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The minimum liability insurance required for large trucks in interstate commerce was set at $750,000 forty years ago in 1981 at the beginning of the Reagan Administration. Everything else has gotten more expensive in the past forty years. Nothing costs the same since then–not the truck, the repairs, the gas, or the tolls, so it … Continue Reading
Property insurance policies typically include provisions that the policyholder must cooperate in investigation and adjustment. This includes an examination under oath (EUO) — answering a lot of questions from the insurance company’s lawyer. Failure of the policyholder to submit to the examination may preclude even an innocent insured from any recovery under the insurance contract.
Policyholders … Continue Reading
Every summer there are far too many instances of children dying when left in a hot vehicle. One such tragedy involving a child care center without adequate insurance led to a claim against a city government for negligent licensing of the child care center.
Many child care centers in Georgia have no liability insurance because child … Continue Reading
Uninsured / Underinsured Motorist (UM/UIM) insurance coverage exists to cover your damages when you are injured due to the negligence of another motorist who has little or no insurance. Whenever we meet with a new client who was injured in a car wreck, we review all the auto insurance policies in the household to determine … Continue Reading
If we have a nearly unique niche in our law practice it is the search for vastly more insurance for catastrophic truck crash cases where the visible insurance coverage is terribly inadequate. Other law firms — in Georgia and elsewhere — call us in to handle that part of a wrongful death or catastrophic personal … Continue Reading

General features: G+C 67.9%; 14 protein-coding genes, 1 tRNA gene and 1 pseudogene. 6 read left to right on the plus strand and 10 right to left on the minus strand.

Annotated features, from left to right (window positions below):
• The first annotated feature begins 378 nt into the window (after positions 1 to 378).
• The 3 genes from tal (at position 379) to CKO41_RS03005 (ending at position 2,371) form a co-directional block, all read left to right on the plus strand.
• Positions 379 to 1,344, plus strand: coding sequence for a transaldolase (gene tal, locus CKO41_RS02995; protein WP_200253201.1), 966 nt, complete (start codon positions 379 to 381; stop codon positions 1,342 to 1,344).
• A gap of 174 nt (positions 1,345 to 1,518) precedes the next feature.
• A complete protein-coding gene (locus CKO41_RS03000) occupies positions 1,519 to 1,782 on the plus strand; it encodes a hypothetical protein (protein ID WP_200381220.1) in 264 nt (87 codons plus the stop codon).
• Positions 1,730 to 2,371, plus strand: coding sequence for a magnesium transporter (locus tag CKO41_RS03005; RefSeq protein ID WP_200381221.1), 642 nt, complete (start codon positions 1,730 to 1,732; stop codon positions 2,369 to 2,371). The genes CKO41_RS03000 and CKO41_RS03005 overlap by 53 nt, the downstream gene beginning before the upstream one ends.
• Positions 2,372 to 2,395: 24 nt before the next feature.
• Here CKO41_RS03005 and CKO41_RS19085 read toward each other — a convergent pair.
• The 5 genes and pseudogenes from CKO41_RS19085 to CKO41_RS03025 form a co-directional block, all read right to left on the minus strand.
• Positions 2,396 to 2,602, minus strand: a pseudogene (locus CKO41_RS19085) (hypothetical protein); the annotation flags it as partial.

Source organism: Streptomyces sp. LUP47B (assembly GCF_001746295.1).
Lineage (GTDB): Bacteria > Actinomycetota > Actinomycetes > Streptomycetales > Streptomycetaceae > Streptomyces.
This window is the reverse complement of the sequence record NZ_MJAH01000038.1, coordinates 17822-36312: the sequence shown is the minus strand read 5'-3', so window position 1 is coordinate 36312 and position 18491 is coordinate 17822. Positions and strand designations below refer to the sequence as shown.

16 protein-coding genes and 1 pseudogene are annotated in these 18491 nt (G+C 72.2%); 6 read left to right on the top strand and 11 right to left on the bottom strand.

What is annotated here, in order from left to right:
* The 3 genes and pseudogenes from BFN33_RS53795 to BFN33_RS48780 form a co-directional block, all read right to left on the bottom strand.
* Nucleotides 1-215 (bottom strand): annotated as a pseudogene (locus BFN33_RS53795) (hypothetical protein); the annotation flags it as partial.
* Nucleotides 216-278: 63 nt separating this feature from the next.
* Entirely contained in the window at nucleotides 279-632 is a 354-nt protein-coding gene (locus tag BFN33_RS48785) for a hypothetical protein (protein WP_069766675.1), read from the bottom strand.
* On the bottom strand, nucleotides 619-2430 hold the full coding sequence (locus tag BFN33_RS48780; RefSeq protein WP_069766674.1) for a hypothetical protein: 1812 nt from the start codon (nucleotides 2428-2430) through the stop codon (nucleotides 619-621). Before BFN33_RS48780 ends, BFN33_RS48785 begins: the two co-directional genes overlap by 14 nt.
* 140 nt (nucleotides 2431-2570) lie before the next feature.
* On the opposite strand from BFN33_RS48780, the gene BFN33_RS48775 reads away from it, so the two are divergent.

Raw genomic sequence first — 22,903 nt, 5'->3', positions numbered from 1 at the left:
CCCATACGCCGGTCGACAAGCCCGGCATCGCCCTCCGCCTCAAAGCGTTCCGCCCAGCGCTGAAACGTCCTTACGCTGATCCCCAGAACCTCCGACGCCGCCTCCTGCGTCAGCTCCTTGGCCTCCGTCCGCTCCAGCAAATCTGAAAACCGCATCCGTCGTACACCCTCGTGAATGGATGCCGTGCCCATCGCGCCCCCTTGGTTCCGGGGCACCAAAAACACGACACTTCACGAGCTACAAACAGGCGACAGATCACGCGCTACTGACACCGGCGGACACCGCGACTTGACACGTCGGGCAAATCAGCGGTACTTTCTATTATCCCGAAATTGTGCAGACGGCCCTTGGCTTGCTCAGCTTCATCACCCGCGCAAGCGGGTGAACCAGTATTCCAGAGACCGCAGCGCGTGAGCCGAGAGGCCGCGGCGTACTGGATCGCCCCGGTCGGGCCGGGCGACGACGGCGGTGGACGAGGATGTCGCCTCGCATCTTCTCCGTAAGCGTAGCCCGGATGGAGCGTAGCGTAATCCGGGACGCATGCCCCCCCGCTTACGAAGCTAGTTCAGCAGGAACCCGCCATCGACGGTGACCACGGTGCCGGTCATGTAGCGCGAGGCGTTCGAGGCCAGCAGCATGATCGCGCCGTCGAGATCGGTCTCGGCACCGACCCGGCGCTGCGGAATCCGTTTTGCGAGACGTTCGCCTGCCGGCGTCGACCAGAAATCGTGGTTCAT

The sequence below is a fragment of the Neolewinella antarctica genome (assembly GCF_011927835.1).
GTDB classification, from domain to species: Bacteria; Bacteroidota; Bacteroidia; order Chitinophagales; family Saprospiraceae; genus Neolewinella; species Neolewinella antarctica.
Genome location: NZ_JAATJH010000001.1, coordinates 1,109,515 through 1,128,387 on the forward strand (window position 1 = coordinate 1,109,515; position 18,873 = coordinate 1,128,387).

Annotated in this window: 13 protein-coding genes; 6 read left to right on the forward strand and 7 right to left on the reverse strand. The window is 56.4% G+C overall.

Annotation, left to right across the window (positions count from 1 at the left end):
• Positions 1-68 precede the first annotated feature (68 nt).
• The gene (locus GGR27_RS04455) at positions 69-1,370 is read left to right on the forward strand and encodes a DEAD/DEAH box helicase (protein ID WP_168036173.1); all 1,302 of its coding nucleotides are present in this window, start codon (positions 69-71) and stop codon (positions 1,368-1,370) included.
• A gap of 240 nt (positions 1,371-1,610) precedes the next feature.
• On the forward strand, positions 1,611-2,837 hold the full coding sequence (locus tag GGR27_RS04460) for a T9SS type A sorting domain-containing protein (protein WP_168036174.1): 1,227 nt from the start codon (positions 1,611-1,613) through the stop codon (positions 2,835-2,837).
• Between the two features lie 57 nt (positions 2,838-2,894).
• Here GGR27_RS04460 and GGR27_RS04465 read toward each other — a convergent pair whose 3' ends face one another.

The “laying on of hands” can resonate powerfully. In my background, it has spiritual and theological implications as a ritual of blessing or of healing. Can this and other senses beyond sight and hearing also be part of legitimate trial advocacy in conveying truth to jurors?
The Georgia Court of Appeals recently said yes in the context … Continue Reading
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Clients who have been injured often express concern about their medical bills showing up on credit reports, harming prospects for major purchases, credit cards, employment and even security clearances in their work.
Anyone looking for a job, applying for a mortgage or car loan, renting an apartment, getting a … Continue Reading
Georgia law allows a plaintiff in a civil lawsuit one chance to dismiss without prejudice and refile. The renewal statute, OCGA § 9–2–61, allows a plaintiff who voluntarily dismisses a timely filed suit to file suit within six months, regardless of whether the statute of limitations has run.
However, a case decided by the Georgia Court … Continue Reading
One of the biggest headaches today in representing senior citizens in personal injury cases is the Medicare Secondary Payer Act. Whenever Medicare has paid for treatment, or may in the future pay for any treatment even tangentially related, it may demand repayment out of a personal injury settlement. So far, so good, at least in … Continue Reading
Injury victims who are even close to being old enough to become Medicare beneficiaries are currently victims of a Kafkaesque nightmare than adds insult to injury and interminable bureaucratic delay to the delays already involved in the court system.
The Medicare Secondary Payer (MSP) system was intended to ensure that Medicare does not pay for health … Continue Reading